A European Commission official, a senior economist from the Organization for Economic Cooperation and Development (OECD), and leading German companies and trade associations participated in a June 12 roundtable event on trade secrets organized by CREATe.org in Berlin.
The roundtable focused on the topic of trade secret theft and supply chain compliance. The gathering sparked a lively discussion among participants about the increasing importance of trade secrets, and the need to address growing threat of IP theft more effectively.
A few statistics provide insights into why this is an important area of interest:
- According to research by The Conference Board, company executives worry about theft of trade secrets more than any other type of intellectual and intangible property – 68% believe they have ‘extensive risk’ in this area.
- Worryingly, only 36% rate their company programs effective when it comes to protecting trade secrets in the supply chain.
- More than half (51%) think that business solutions are more effective in addressing such risks than informal actions (37%), lawsuits (30%) or other enforcement procedures (27%).
A few key insights emerged from the discussion:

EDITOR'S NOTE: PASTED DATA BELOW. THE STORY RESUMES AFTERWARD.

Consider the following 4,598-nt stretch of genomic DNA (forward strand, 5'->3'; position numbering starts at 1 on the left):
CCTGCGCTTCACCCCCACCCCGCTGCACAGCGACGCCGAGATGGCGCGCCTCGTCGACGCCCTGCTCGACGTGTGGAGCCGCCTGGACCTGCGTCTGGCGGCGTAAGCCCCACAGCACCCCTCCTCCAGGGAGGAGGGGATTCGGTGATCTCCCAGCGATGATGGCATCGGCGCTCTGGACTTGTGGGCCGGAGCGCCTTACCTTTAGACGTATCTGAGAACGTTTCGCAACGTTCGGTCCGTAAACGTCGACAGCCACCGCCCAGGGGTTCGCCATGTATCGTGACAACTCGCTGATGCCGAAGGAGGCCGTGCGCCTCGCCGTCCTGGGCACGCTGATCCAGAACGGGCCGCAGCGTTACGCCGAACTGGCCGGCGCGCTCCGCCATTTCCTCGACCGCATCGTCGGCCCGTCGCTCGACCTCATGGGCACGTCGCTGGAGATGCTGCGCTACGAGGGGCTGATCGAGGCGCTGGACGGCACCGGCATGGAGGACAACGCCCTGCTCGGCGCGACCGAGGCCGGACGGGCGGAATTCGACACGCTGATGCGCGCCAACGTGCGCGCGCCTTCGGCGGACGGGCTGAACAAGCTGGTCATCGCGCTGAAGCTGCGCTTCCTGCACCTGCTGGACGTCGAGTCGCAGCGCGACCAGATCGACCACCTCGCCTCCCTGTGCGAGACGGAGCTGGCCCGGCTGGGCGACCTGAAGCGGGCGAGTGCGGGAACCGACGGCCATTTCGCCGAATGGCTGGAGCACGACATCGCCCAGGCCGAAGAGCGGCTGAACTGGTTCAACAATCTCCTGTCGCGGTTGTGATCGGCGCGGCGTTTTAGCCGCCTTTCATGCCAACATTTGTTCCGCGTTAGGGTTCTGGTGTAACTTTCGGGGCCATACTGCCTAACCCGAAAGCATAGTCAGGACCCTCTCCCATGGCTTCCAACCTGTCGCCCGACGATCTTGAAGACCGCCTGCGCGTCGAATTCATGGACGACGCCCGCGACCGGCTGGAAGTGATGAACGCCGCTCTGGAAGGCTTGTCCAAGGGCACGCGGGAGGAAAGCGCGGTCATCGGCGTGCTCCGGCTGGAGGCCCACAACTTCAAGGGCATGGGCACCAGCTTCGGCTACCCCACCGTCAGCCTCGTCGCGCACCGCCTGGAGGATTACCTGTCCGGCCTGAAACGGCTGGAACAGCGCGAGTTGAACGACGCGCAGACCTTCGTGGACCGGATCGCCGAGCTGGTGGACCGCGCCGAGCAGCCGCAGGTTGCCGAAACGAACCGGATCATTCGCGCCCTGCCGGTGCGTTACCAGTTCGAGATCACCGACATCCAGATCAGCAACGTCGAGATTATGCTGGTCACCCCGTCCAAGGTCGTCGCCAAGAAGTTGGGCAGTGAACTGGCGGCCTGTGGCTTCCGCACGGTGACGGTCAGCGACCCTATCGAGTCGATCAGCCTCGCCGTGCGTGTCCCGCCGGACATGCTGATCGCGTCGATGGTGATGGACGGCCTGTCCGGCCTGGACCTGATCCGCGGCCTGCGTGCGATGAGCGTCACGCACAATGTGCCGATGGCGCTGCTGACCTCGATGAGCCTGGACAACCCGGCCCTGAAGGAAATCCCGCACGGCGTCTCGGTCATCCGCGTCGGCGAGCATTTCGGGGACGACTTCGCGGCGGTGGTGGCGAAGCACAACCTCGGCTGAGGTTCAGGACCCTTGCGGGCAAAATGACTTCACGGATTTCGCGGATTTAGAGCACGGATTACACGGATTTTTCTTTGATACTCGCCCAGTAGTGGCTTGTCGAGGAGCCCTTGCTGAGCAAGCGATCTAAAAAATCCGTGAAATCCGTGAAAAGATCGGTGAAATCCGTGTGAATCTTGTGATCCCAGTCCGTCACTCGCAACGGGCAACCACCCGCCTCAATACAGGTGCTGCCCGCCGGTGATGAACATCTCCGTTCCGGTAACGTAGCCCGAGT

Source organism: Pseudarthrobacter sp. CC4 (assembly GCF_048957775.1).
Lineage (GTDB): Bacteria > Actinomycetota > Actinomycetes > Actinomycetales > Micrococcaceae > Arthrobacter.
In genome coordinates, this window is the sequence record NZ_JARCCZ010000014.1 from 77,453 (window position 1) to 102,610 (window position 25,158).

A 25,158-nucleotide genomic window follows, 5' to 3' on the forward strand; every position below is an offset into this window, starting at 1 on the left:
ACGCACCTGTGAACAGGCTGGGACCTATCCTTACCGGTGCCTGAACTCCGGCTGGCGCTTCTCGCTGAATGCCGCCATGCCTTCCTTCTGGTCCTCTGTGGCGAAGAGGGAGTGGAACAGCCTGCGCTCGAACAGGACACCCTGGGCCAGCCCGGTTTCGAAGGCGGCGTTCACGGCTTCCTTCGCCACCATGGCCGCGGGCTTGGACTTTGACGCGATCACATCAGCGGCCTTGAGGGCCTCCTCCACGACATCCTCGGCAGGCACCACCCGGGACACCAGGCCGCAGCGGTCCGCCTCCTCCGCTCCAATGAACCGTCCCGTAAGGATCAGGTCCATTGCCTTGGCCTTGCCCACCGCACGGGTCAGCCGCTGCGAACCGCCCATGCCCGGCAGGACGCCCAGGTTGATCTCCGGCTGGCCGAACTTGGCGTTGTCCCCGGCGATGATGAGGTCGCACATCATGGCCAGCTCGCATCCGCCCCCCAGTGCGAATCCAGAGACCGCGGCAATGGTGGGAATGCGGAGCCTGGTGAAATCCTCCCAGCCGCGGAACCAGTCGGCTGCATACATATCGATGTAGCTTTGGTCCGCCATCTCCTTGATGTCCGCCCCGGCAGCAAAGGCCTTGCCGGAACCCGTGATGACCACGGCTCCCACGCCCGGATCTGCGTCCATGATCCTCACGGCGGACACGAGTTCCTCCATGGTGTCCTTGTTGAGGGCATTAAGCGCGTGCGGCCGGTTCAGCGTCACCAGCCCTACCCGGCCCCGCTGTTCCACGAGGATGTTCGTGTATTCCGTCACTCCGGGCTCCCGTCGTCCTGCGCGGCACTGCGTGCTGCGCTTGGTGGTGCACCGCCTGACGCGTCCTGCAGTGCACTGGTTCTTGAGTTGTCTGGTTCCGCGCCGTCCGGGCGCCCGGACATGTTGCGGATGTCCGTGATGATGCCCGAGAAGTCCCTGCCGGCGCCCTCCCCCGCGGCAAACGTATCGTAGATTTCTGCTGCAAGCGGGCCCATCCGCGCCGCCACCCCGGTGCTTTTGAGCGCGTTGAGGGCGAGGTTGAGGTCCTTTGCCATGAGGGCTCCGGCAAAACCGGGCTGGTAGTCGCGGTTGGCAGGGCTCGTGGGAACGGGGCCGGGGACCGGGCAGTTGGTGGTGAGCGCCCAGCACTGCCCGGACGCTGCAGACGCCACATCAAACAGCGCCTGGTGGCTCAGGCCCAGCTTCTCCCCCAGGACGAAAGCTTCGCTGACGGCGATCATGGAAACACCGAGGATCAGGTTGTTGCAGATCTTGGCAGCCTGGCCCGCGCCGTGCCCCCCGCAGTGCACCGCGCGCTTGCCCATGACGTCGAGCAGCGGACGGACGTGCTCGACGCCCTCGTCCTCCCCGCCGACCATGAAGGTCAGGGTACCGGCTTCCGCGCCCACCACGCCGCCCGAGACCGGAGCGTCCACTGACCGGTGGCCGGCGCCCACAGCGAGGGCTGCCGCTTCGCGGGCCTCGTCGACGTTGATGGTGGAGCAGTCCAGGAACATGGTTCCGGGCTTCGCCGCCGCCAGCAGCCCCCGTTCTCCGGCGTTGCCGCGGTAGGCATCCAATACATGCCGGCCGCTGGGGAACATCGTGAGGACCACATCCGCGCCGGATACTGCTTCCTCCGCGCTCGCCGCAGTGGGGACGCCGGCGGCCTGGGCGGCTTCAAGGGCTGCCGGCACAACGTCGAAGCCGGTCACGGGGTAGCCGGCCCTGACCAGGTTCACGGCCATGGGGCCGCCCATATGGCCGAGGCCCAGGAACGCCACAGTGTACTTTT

- Governments are increasingly looking to help business protect trade secrets. The European Commission is studying the possibility of EU-wide legislation, and the OECD is doing economic research into the problem at the request of its member countries.
- Participants expressed the view that none of the European laws currently in place seem to contain all of the elements needed to address trade secret theft effectively.
- Action among the private-sector itself is vital for implementing mechanisms to encourage trade-secret protection and compliance in the supply chain.
At the event, CREATe.org’s Allen Dixon discussed the content of a whitepaper we developed on trade secrets. He explained how a whole range of management systems already in place in many companies to manage compliance in various areas – for example, in quality control, labor standards, and environmental protection – are relevant to protecting and managing supply-chain risks related to trade secrets and intellectual property (IP).
He also described how the CREATe.org service is helping companies and their suppliers conduct self-assessments, receive independent evaluations, and ‘measure and improve’ their systems for protecting trade secrets and IP.
This month’s trade-secrets roundtable in Germany is the first of a series planned in different countries. To download a copy of the CREATe.org whitepaper on trade secret theft, click here. For further information about the CREATe.org service and how to participate, click here.